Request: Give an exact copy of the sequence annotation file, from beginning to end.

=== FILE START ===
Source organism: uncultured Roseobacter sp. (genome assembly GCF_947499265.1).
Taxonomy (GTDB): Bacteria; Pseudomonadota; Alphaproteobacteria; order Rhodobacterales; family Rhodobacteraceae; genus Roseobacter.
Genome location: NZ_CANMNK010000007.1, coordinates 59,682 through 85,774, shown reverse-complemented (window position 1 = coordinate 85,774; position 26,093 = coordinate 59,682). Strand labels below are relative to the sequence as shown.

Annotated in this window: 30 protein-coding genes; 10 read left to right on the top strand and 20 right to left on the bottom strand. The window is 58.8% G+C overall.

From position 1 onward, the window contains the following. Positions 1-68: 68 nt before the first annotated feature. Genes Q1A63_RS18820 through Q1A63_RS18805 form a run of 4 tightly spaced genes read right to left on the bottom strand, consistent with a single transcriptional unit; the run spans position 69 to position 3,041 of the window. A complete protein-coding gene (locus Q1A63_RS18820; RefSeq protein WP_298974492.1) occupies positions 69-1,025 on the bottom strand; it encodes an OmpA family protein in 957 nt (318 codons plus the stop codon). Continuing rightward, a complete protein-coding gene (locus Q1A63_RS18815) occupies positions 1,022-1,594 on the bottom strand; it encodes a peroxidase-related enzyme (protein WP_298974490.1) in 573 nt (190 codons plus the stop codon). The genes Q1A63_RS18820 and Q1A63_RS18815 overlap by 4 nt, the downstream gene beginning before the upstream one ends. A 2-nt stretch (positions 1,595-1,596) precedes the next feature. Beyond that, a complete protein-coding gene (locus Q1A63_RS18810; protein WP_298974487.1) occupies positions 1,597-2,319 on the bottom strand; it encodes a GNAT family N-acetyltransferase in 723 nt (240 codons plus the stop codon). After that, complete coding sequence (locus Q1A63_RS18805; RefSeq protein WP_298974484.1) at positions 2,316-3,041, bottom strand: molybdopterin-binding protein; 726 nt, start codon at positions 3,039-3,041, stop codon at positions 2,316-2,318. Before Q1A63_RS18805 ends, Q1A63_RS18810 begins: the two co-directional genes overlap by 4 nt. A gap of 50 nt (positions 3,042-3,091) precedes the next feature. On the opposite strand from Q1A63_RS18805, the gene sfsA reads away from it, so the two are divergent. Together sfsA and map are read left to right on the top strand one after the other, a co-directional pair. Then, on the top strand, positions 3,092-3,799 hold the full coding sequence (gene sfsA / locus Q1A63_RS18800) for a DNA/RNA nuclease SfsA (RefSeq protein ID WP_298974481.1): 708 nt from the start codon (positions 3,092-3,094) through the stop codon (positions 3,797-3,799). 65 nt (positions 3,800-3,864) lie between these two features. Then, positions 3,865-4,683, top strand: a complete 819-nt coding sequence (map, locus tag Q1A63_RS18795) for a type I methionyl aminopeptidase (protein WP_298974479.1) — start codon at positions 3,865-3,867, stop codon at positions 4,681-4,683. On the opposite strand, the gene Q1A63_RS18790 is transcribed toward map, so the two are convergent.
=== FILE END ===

Source organism: uncultured Roseobacter sp. (genome assembly GCF_947499265.1).
Taxonomy (GTDB): Bacteria; Pseudomonadota; Alphaproteobacteria; order Rhodobacterales; family Rhodobacteraceae; genus Roseobacter.
Genome location: NZ_CANMNK010000007.1, coordinates 59,682 through 85,774, shown reverse-complemented (window position 1 = coordinate 85,774; position 26,093 = coordinate 59,682). Strand labels below are relative to the sequence as shown.

Annotated in this window: 30 protein-coding genes; 10 read left to right on the top strand and 20 right to left on the bottom strand. The window is 58.8% G+C overall.

From position 1 onward, the window contains the following. Positions 1-68: 68 nt before the first annotated feature. Genes Q1A63_RS18820 through Q1A63_RS18805 form a run of 4 tightly spaced genes read right to left on the bottom strand, consistent with a single transcriptional unit; the run spans position 69 to position 3,041 of the window. A complete protein-coding gene (locus Q1A63_RS18820; RefSeq protein WP_298974492.1) occupies positions 69-1,025 on the bottom strand; it encodes an OmpA family protein in 957 nt (318 codons plus the stop codon). Continuing rightward, a complete protein-coding gene (locus Q1A63_RS18815) occupies positions 1,022-1,594 on the bottom strand; it encodes a peroxidase-related enzyme (protein WP_298974490.1) in 573 nt (190 codons plus the stop codon). The genes Q1A63_RS18820 and Q1A63_RS18815 overlap by 4 nt, the downstream gene beginning before the upstream one ends. A 2-nt stretch (positions 1,595-1,596) precedes the next feature. Beyond that, a complete protein-coding gene (locus Q1A63_RS18810; protein WP_298974487.1) occupies positions 1,597-2,319 on the bottom strand; it encodes a GNAT family N-acetyltransferase in 723 nt (240 codons plus the stop codon). After that, complete coding sequence (locus Q1A63_RS18805; RefSeq protein WP_298974484.1) at positions 2,316-3,041, bottom strand: molybdopterin-binding protein; 726 nt, start codon at positions 3,039-3,041, stop codon at positions 2,316-2,318. Before Q1A63_RS18805 ends, Q1A63_RS18810 begins: the two co-directional genes overlap by 4 nt. A gap of 50 nt (positions 3,042-3,091) precedes the next feature. On the opposite strand from Q1A63_RS18805, the gene sfsA reads away from it, so the two are divergent. Together sfsA and map are read left to right on the top strand one after the other, a co-directional pair. Then, on the top strand, positions 3,092-3,799 hold the full coding sequence (gene sfsA / locus Q1A63_RS18800) for a DNA/RNA nuclease SfsA (RefSeq protein ID WP_298974481.1): 708 nt from the start codon (positions 3,092-3,094) through the stop codon (positions 3,797-3,799). 65 nt (positions 3,800-3,864) lie between these two features. Then, positions 3,865-4,683, top strand: a complete 819-nt coding sequence (map, locus tag Q1A63_RS18795) for a type I methionyl aminopeptidase (protein WP_298974479.1) — start codon at positions 3,865-3,867, stop codon at positions 4,681-4,683. On the opposite strand, the gene Q1A63_RS18790 is transcribed toward map, so the two are convergent.